Joyce Glasser reviews Lady Macbeth (April 28, 2017) Cert. 15, 88 min.
As theatre director, William Oldroyd directed a fringe production of Macbeth, but for his feature film debut he opts for an adaptation of the lesser known, though equally dark, Lady Macbeth of the Mtsensk District, written in 1865 by Russian novelist Nikolai Leskov. This is a promising, if not quite triumphant debut, at the heart of which is 20-year-old Florence Pugh’s (The Falling) magnetic performance.
Leskov’s novel reads like a cautionary and punitive tale for lovers who break societal taboos. In its critique of a stifling, repressive Victorian society, in which women were chattels, it resembles Madame Bovary or Manon Lescaut, which was, like Lady Macbeth of the Mtsensk District, turned into a romantic, tragic opera. First time scriptwriter Alice Birch offers a new take on the novel, and provides an alternative scenario more akin to Francois Mauriac’s 20th century novel, Thérèse Desqueyroux, in the aftermath of the mariticide.
Oldroyd has transferred the story to 19th century North East England where, directly after her marriage, Katherine (Pugh), a teenage bride, is brought home to her 40-year-old husband Alexander’s (Paul Hilton) stark, cold farmhouse for her wedding night. In a short and deftly handled bit of exposé, we learn that Katherine’s father has sold her to an elderly colliery owner, Boris (Christopher Fairbank) as a wife for his morose, unaffectionate son.
In the Spartan master bedroom Katherine responds to her maid, Anna (Naomi Ackie) that she is neither cold nor nervous, establishing with those answers that this is no meek, fragile soul. Katherine has few illusions about her new husband, but his idea of a honeymoon is quite a shock. After ordering her to remove her nightdress, he takes one look and then leaves the room for the remainder of the night.
The last time we saw this reaction to a beautiful young woman’s body was in Richard Laxton’s film Effie Gray. Art scholar John Ruskin, accustomed to marble, white statues, was famously disgusted by his child-bride’s body on their wedding night.. The Gray/Ruskin marriage was never consummated in their five year marriage and it looks like Katherine’s marriage is headed the same way.
When Alexander goes off to attend to a fire at the colliery, Boris, before departing on a business trip himself, instructs Katherine to attend to her ‘duties as a wife’, to wait up for his return and to remain indoors. Controlling her fury at this, Katherine points out that her husband is never around, her tone is disrespectful to Boris and is peppered with sarcasm. There is a faint hint of absurd dark humour in the scenes between Katherine and Boris that is absent from the novel or opera.
In the first quarter of the film, Katherine is captured in tightly cropped medium shots to reflect her imprisonment. But when the two men are gone, Katherine makes the most of her freedom and the film reflects this liberation.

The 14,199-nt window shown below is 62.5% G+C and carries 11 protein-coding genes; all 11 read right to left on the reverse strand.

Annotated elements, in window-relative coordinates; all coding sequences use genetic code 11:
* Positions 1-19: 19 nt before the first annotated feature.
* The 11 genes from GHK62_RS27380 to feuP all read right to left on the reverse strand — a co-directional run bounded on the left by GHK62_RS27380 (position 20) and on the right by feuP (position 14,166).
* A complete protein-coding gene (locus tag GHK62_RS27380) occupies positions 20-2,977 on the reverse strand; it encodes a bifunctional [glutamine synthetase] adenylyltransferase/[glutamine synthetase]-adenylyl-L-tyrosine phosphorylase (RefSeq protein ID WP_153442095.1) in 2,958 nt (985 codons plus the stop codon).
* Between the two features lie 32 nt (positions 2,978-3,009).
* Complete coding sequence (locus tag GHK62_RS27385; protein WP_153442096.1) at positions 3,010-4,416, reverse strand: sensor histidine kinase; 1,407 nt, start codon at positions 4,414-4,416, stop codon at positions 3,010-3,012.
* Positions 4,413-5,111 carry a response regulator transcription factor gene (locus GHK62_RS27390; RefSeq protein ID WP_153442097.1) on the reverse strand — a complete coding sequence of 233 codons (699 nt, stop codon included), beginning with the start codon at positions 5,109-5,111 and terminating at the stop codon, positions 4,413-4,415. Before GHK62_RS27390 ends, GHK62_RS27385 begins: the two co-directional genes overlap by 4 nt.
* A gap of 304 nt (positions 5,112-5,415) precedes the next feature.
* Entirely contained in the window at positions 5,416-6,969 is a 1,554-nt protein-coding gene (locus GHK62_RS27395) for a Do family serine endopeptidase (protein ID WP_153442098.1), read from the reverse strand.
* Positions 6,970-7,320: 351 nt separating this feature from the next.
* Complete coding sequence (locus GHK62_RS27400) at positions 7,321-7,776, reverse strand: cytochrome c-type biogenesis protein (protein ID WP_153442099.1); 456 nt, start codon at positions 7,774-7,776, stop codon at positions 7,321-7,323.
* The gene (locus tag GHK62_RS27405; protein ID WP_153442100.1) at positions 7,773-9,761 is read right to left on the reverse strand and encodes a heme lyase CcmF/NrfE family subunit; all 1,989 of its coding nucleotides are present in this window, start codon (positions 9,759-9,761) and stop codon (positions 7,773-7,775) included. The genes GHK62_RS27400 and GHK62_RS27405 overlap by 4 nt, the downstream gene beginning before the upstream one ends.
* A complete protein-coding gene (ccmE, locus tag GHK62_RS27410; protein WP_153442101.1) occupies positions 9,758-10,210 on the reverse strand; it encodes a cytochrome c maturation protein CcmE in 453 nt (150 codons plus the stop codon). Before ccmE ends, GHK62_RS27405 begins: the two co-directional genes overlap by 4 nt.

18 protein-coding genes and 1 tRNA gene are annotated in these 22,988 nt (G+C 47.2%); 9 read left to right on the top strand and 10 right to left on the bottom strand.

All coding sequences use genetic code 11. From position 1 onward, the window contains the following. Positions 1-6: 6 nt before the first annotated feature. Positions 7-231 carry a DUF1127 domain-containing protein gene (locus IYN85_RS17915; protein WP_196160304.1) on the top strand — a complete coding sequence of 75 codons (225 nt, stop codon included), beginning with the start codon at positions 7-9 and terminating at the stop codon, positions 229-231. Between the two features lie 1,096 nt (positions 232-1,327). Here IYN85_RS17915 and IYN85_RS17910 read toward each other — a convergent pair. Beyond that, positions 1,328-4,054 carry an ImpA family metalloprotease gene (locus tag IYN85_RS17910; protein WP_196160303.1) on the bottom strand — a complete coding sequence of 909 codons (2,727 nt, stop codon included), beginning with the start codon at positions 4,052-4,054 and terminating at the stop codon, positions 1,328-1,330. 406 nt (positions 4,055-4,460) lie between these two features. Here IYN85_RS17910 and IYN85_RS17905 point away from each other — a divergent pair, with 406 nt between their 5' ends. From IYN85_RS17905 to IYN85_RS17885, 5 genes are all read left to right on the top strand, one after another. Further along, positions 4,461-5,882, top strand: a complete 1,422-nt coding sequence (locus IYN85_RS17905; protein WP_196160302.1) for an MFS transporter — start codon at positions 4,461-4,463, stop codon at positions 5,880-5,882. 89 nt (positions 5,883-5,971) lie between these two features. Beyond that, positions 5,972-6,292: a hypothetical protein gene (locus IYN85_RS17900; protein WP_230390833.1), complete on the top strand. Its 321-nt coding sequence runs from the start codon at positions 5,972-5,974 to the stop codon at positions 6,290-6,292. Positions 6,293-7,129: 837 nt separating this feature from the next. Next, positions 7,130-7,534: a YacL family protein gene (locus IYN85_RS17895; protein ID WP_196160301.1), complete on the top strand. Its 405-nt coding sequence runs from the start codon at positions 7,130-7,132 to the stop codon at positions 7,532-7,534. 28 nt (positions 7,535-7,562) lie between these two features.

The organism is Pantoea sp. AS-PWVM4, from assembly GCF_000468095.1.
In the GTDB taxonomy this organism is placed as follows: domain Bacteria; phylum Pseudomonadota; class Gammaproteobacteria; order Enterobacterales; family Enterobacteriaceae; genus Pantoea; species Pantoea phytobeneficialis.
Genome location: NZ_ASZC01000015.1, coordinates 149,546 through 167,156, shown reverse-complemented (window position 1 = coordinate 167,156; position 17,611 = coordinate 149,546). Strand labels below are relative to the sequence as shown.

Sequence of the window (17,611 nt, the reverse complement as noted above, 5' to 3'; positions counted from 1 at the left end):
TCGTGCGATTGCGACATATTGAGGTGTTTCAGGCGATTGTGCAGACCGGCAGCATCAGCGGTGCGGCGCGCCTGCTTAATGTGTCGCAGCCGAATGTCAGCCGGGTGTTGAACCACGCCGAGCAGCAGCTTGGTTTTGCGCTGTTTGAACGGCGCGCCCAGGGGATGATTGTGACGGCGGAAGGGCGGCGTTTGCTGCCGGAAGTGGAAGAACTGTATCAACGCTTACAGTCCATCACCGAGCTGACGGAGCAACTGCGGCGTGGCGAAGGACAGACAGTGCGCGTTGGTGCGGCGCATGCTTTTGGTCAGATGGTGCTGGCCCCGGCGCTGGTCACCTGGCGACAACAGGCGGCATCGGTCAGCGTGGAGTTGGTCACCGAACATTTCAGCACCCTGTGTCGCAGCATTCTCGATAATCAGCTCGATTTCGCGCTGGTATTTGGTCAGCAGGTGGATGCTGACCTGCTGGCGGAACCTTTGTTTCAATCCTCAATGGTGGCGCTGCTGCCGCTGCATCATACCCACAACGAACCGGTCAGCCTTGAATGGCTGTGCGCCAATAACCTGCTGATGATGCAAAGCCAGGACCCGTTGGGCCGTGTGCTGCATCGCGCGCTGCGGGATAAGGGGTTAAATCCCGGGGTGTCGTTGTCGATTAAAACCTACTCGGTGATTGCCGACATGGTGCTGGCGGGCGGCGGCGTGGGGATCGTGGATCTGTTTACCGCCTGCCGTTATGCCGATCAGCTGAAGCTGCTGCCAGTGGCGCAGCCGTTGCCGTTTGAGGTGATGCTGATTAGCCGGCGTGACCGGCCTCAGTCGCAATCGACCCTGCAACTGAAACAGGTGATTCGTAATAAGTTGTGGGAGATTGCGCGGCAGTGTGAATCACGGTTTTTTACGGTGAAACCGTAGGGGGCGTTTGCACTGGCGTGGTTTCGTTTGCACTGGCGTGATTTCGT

Opening the windows to let in the air and light, she removes the suffocating corset she is expected to wear and goes out walking on the moors, for Katherine has the stamina of her namesake, Catherine from Wuthering Heights, for whom the windswept wild moors represent passion and freedom, including sexual freedom. Jacqueline Abrahams’ austere production design for the interior scenes is contrasted with cinematographer Ari Wegner’s earthy, visceral exteriors that are reminiscent of those in Andrea Arnold’s 2011 film, Wuthering Heights.
During Catherine’s explorations she enters a farm building where a group of labourers have put a screaming Anna in a sack and hoisted her up by a rope to be weighed like an animal before slaughter. This is a terrifying moment, but Katherine, after freeing the semi-naked maid, is less disgusted at the men’s barbarism, than intrigued by the handsome leader, Sebastian (Cosmo Jarvis), who shows neither remorse nor humility.
That evening Sebastian audaciously sneaks into Katherine’s bedroom and the initial struggle turns into a passionate affair. Like Heathcliff, he has recognised a kindred spirit and we are losing sympathy for the heroine.
With Nick Emerson’s (Starred Up) precise editing, and the streamlined script that keeps the action in one location, Oldroyd keeps us riveted for the economical 89 minute running time. The round faced charismatic Pugh is a commanding presence as she changes from an entrapped girl to the expedient mistress of the house.
Also impressive is Ackie as Anna. It is interesting that Anna is black, while Sebastian (Jarvis is half Armenian) could pass for mixed race. Leskov’s novel was published at the end of the American Civil War, and while slavery had been abolished in law in the UK since 1833, wealthy families did have black servants. Anna’s passive acceptance of her fate can only be explained by her awareness that it would be futile to expect her word to be believed over that of her mistress. Though Oldroyd and Birch open the door to an interesting second angle on female servitude, they do not develop it in the portrayals of Anna or of Katherine.
When Katherine takes revenge on Boris for beating Sebastian, she suffers no repercussions from her bloody deeds. Shakespeare’s Lady Macbeth was overly ambitious, but was literally killed by her bad conscience. Katherine, once liberated, shows little interest in power or wealth – or in her conscience. Nor are her murderous thoughts confined to revenge on dictatorial men, as we see from her treatment of Anna and Alexander’s innocent, young ward, who forms a close attachment to her. Though absorbing, the film is not entirely satisfying as either the portrait of a sociopath or as a modern, feminist interpretation of the original novel.
You can watch the film trailer here: